The idea of bringing the outdoors into the office is not a new one. Tropical plants, soothing sounds of gently flowing water, brightly colored fish effortlessly gliding through recreated oceans are common ways of bringing a slice of nature into today’s offices. While both research and observation tells us that bringing nature inside is good, we now know that going out into nature is even better.
Adding an attractive yet functional outdoor space for employee use can seem like an impossible task -- especially in cramped urban areas already covered in concrete. Dan Nelson, Lead designer at Embassy Landscape Group, reassures his customers that even less than ideal environments can be made beautiful; the existing conditions are not insurmountable obstacles, just tantalizing puzzles to be solved..
A case in point is the project Dan completed for a manufacturer of medical ID jewelry in North Kansas City. At first glance, creating a comfortable spot for employees to gather seemed an impossible goal. The only available space was a long, narrow alleyway wedged in between two buildings. With a footprint of only about 12 feet by 100 feet, an expansive gathering area was out of the question.
Instead, Dan suggested a series of small, intimate patios, each designed a bit differently than the next.
The addition of planting beds for trees, shrubs and grasses, tropical plants, planter boxes filled with brightly colored annuals and appropriately scaled furniture turned an unused dreary slice of the property into a nature-filled place to relax and revitalize.
At the other end of the spectrum, turning huge open expanses into places that feel contained and comfortable can be a different type of challenge. Management at a North Kansas City Casino realized that their employees had difficult working conditions and they needed a way to reduce their workplace stress. Dan suggested redesigning the stark employee entrance and break areas to create a series of spaces perfect for giving employees a much needed nature break.
With a 4000 square feet area to work with, Dan was able to include a pavilion large enough for groups to gather, as well as a sprinkling of smaller settings for those who need a moment alone. Well positioned plant material combined with hardscaping that seamlessly blends with nature now welcomes employees as they arrive and gives a park-like feel to the break area that is the perfect cure for work-induced cabin fever!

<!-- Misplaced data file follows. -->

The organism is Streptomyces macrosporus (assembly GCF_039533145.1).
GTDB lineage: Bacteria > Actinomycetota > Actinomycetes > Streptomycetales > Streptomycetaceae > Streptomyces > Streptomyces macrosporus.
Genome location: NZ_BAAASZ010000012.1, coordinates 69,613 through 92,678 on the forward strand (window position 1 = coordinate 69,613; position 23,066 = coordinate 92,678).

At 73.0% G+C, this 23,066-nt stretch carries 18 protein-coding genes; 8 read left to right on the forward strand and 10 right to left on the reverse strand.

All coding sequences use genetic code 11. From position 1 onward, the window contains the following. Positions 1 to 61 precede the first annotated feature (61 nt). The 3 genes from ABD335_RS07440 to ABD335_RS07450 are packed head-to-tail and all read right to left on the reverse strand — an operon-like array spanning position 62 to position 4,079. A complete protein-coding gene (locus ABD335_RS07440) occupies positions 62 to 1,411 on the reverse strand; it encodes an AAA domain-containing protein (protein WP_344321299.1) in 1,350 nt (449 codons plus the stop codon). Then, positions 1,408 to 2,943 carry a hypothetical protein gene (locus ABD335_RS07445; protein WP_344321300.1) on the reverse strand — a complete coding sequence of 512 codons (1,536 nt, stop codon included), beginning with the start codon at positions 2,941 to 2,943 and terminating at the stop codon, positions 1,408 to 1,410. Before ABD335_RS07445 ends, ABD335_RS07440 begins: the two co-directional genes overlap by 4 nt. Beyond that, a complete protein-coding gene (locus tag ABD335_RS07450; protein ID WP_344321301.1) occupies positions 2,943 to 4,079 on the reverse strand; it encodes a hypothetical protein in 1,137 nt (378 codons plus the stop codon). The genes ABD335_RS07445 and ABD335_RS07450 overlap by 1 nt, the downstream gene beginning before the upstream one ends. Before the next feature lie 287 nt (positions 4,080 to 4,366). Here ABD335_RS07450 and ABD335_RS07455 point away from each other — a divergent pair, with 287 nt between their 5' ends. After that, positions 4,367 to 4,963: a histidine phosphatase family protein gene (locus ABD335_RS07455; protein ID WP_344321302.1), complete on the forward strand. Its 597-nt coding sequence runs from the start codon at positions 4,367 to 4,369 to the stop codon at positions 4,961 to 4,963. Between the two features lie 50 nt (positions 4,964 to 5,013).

For those wanting to bring the office outdoors, Dan recommends beginning the process by clarifying your goals for the outdoor area. Will this be a leisure space for rest and relaxation, an area for individual focused productivity, a spot for groups to meet or a combination of all? Do you foresee it as a strictly a day use place, or will it be available to employees in the evenings?
The next step is a site evaluation to analyze the available space relative to your goals. How large is the area? Will the space work for what you envision, or do you need to rethink your goals? Are there features like grade changes or existing walls or plantings that can work to your advantage? Is there space to add paths for walking or jogging?
Making the space user friendly is crucial to its success. Protection from the elements is a must for a functional outdoor office space. Pergolas, gazebos, canopies or even shade sails can help reduce glare, regulate temperatures and, at least temporarily, slow the onslaught of a pop-up shower. Fans help move air and today’s gentle misters help regulate body temperatures without drowning everyone and everything around them. Adding outdoor heating units can dramatically extend the seasonality of the space. Fireplaces and firepits, while providing warmth, also create a comfortable atmosphere conducive to collaboration.
Solitude can be important to both productive work and to reducing workplace stress. Strategic placement of plant materials, water features or hardscaping can not only provide a sense of privacy, but can also help to block distracting street noises in busy urban settings.
Connectivity is essential to today’s workers, whether they are immersed in projects or enjoying a few moments of down time. For outdoor offices, reliable high speed WiFi, wireless docking stations and adequate electrical outlets keep the workflow moving and the workforce happy. Outdoor televisions can become an essential tool for outdoor meetings; imagine the impact of projecting your computer screen to a big-screen tv .
Outfitting the space with comfortable but versatile furniture gives employees the freedom to use the space for a variety of purposes. Groups can come together at a conference sized table that later breaks apart for individual seating. Including a few tall tables lets people stand to work -- a welcome change from sitting at a desk all day!
While all of these amenities are important in helping to create a functional outdoor employee space, Dan brings the conversation back around to what is essential — the opportunity to spend time in nature. Regardless of the size or the purpose or the amenities of a project, the time spent connecting with the natural world is what truly benefits your employees. Give them room to work and play outdoors and you will all be better for it.